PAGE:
XA Fighter Robot
|Name||XA Fighter Robot|
|Character Design||Kunio Ohkawara|
Review by JoshB
The XA Fighter Robot is a bootleg of the Clover "Basic Fundamental" Xabungle, originally released in 1982.
The toy is a sturdy diecast gokin and it comes in a very 80s box. The black cardboard box features a cellophane window that can display the figure. Oddly though, the toy comes packed with a styrofoam cover, so by default all you see is a white styro cover. Removing the cover and placing it behind ensures proper display.
The box features other toys released in the line. Together they are called simply space robots, but their Americanized names gives a clue to their origins:
- XA Fighter Robot - Xabungle
- Aura Battle Robot - Aura Battler Dunbine
- Space Guard Robot - Daiyoja Basic Fundamental
- Astro Walker Robot - Walker Machine Gallia
This toy is credited to a toy company named Alps, who is most widely known for Tin toys. Alps (Shojo Ltd) is a Japanese company founded in 1948, and still exists in some fashion today.
Although they stopped making tin, the business continued in toys and other merchandise. Clover, the toy company responsible for the original Xabungle toys, went out of business in 1983. It is likely that Alps acquired the molds for these toys when Clover went out of business. On the back of the toy, it is still clearly marked "made in Japan" but the Clover markings are blocked out. Considering the massive amount of bootlegs of Clover Xabungle toys that came out after the companies demise, this idea is not so far fetched.
Alps supposedly stopped making toys in the 70s to focus on consumer and industrial electronics, but this toy shows that they had at least some hand in toys during the 80s transformers boom. Alps Toys of America Inc. was incorporated in California in 1981, but has since disbanded. Alps is the parent company of Alpine, the car stereo maker.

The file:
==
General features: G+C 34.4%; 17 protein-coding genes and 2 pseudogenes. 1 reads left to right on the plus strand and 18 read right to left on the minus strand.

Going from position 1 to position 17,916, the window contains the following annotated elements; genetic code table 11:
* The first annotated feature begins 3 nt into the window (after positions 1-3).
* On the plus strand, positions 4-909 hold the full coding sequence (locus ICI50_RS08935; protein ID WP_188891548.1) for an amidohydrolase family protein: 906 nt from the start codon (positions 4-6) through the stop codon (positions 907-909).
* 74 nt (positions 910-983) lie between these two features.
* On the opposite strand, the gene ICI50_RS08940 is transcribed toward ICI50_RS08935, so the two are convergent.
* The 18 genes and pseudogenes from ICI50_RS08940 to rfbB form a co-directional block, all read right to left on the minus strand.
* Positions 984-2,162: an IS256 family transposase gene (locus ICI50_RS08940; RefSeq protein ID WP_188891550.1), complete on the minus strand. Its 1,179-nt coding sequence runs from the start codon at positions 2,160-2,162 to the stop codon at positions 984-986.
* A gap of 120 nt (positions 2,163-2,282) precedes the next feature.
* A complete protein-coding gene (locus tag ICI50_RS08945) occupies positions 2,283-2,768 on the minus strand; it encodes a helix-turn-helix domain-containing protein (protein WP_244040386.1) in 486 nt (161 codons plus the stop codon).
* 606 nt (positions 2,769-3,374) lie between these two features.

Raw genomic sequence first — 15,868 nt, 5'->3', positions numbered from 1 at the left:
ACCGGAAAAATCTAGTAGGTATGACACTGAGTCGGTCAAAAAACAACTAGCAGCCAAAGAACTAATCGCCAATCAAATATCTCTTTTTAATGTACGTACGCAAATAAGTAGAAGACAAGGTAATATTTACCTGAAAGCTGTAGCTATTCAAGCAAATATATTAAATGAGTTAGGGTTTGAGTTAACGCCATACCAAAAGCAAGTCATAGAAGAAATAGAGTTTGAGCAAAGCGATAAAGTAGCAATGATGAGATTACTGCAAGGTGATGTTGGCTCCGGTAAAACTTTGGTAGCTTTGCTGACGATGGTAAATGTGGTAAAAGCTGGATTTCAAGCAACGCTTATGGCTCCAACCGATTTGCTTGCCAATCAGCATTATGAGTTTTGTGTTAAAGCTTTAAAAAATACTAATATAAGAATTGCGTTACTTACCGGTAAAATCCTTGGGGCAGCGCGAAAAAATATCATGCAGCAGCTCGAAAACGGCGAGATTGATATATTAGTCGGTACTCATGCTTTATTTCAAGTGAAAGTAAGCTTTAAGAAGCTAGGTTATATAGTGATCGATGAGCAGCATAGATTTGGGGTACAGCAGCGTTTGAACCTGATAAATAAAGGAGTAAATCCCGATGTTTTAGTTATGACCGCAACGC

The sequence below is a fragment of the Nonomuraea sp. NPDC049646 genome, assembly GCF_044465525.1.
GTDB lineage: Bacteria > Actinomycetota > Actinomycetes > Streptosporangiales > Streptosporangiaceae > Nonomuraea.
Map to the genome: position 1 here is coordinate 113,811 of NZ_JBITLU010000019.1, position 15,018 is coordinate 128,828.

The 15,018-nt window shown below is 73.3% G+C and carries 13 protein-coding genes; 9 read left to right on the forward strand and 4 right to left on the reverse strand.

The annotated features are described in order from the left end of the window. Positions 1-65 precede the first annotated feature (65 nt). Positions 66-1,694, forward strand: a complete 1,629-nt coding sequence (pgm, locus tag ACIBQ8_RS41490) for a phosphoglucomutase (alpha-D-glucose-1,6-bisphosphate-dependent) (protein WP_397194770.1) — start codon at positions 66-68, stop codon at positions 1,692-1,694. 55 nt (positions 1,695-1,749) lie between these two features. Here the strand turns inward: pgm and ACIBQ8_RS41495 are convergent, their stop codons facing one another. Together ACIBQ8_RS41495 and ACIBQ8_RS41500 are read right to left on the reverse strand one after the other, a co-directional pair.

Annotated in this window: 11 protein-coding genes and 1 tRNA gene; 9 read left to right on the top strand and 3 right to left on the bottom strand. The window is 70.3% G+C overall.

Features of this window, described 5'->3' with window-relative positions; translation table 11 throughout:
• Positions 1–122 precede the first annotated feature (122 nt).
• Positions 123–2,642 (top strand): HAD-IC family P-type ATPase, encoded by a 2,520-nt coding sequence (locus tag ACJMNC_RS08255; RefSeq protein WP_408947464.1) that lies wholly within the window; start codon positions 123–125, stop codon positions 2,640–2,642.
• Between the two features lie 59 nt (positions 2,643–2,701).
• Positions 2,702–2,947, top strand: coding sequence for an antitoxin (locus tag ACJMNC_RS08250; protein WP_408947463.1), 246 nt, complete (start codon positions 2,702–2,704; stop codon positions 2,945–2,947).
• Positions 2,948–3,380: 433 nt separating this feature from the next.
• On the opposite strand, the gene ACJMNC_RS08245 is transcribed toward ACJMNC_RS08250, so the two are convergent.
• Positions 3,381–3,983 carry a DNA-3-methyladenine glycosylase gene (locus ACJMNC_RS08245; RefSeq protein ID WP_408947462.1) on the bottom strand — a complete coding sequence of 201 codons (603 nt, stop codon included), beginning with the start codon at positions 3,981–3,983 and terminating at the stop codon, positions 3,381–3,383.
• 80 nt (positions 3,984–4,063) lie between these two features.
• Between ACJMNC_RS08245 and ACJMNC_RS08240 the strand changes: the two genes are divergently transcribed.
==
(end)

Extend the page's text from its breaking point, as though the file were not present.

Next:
Enough of the history lesson.
They toy is just about the same as its original counterpart, with a few minor differences. There is the aforementioned blocking out of the clover copyright info on the toy, and the reflective gold sticker on the chest is slightly different. The biggest change is likely due to safety concerns for the US market - the fists are glued on. Otherwise, its the same toy.
The XA fighter robot has a considerable amount of diecast, specifically in the lower legs and the torso.
Much like most toys of the day - articulation is almost non - existent. The arms can move but that's about it. The toy is not without gimmicks though.
The feet have metal rollers underneath, amd there are three other sets of wheels on the toy. As we all know, the original Xabungle transforms into a truck and trailer, but this being the mid-priced model, it doesn't really transform. Parts of it look like it should, but my guess this is just to re-enact the transformation sequence.
For example, the white covers on the legs can close, but the legs do not collapse. Nor does the toy separate into two sections. The wheels on the hips can move, and the whole assembly can turn around. Thee arms can go up and over the head but cannot meet in the middle. The wings on the back do close, but the whole top section needs to be able to rotate around but it does not. The head can even fold into the chest when you open the door but there's nothing to replace it. These are not failings of the bootleg - this is how the actual toy was designed. Perhaps they had grander plans but weren't able to execute them because of price.
The toy comes with all of the accessories that the original had - a gun and missile launcher. The missile launcher is the same one included with the Clover Dunbine toy of the same size.
The Basic Fundamental Clover Xabungle has been bootlegged dozens of times, but this is one of the best ones out there. It is a cool toy on its own, but upon researching this I gained a greater insight to the culture surrounding the 80s robot boom when every company was scrambling to bring competitors to Transformers to the market. Its a topic that continues to fascinate me as my collecting scope continues to expand.
|Posted 1 July, 2009 - 10:36 by JoshB|